Experts are Clueless

Just the other day I was briefly browsing through a few YouTube videos when I stumbled upon something really interesting. This video had Guy Kawasaki talking to young entrepreneurs about what he learned from Steve Jobs. For those who don’t know Guy Kawasaki, he was a former Chief Evangelist for Apple promoting the brand and growing a stronger community. He has worked closely with Steve Jobs during his days at Apple and it comes without a doubt that the learning that he was about to share was going to be priceless.

So the video started and as soon as he made his first point I paused the video – He said “Experts are Clueless”, it sounded outlandish at the time. How could he say something so extreme? I look up to this guy, for crying out loud. But I had to get to the other side of his point to know what he really meant so I watched more. And within 3 minutes I saw what he was trying to say. You probably might have reacted the same way when you saw the title, but to be honest he makes a great point, allow me to explain.

We often look up to experienced people for advice, tips or insights as we believe that they have seen more in their field, which ofcourse is not wrong. Everything they say or do becomes a norm that we follow blindly. Experts generally define things within their established limits which closes the bottle on innovation. We need to break away from these limits and find our own way. But it’s not going to be easy; people will laugh at you for not listening to the “experts”, but when you have your Eureka moment, the world will watch in awe. Here’s a true story of Tinker Hatfield, an architecture turned shoe designer who is now Nike’s Vice President of Design and Special projects. In the late 1980’s, Nike was falling short of their competitors and was in a need of a good shoe design to move back to the top. The designers at Nike were in for a challenge and it was Tinker Hatfield who made a shoe with the visible air bubble. There were many guys within Nike who did not want the shoe to go into production and found a hole in the shoe as an audacious idea. But Tinker didn’t back out, with the help of his design and great marketing the shoes were a worldwide hit. Today, the moment we see a show that has a visible Air bubble we know without a doubt that it’s a Nike show. That’s the power of believing in what you want to do and breaking free from the norms. Yes you will make mistakes, but you will learn from it. It’s an adventure that only a few believers can experience.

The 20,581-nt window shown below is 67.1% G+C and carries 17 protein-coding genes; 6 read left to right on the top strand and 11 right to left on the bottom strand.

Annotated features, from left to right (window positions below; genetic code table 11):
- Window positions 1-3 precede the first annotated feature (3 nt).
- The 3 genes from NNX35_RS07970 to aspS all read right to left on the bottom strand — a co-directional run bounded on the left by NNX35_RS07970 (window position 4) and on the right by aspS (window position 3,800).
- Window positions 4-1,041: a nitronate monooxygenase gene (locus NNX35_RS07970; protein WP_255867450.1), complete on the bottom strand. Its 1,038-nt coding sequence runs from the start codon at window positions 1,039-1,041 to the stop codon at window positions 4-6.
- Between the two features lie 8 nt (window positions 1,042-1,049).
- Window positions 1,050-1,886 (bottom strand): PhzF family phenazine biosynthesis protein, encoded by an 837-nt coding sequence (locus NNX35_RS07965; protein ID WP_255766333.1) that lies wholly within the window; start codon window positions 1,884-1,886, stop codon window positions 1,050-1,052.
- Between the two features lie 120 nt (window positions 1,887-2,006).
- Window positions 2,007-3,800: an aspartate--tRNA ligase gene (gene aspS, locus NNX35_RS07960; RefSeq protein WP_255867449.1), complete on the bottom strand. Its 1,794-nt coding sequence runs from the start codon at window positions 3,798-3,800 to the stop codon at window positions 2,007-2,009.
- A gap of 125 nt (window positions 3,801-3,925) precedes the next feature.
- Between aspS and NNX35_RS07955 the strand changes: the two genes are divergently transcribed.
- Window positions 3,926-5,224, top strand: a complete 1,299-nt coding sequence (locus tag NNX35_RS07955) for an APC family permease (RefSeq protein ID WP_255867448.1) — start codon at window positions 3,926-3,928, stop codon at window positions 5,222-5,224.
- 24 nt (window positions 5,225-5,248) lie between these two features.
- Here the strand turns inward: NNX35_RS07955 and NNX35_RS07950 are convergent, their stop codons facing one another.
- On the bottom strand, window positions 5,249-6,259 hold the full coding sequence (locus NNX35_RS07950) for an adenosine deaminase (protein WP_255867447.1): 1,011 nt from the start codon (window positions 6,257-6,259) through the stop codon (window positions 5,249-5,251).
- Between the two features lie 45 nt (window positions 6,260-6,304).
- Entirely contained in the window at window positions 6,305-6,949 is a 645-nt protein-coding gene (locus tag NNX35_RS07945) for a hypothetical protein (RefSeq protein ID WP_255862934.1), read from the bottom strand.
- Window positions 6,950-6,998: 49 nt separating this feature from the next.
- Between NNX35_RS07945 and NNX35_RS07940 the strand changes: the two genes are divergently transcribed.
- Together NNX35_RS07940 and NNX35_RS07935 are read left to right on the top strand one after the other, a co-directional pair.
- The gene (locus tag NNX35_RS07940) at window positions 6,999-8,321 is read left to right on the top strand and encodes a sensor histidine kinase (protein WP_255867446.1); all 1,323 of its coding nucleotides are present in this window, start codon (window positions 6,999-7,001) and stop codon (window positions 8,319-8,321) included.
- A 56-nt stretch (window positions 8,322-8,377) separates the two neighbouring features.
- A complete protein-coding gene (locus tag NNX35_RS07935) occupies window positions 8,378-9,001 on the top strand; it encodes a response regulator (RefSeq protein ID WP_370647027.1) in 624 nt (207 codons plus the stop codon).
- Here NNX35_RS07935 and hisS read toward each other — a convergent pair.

We have also gathered a list of things some very influential people said in the past during the birth of some crucial technologies that we can’t do without today. Take a look.

“I think there is a world market for maybe five computers.”— Thomas Watson, chairman of IBM, 1943. 

“There is no reason anyone would want a computer in their home.” — Ken Olson, president, chairman and founder of Digital Equipment Corp., 1977.

“While theoretically and technically television may be feasible, commercially and financially it is impossibility.” — Lee DeForest, inventor.

Some of the statements might give you a chuckle, but think about this – if the inventor or the companies of the products took these statements seriously, a computer or television at home would have been a fairy tale. They did not listen and believed in their dreams and eventually made it [thank god for that, can’t imagine my life without a computer and a television ;-).

Honestly we don’t want to take any credit away from experts in their respective fields. All we are trying to say is that if you have a dream then don’t bother with the “expert opinions”, just build your own path.

So what do you have to say about this point? Agree or Disagree, just leave a comment below and we can talk. If you have around 21 minutes to spare then enjoy the video that inspired me to write this.

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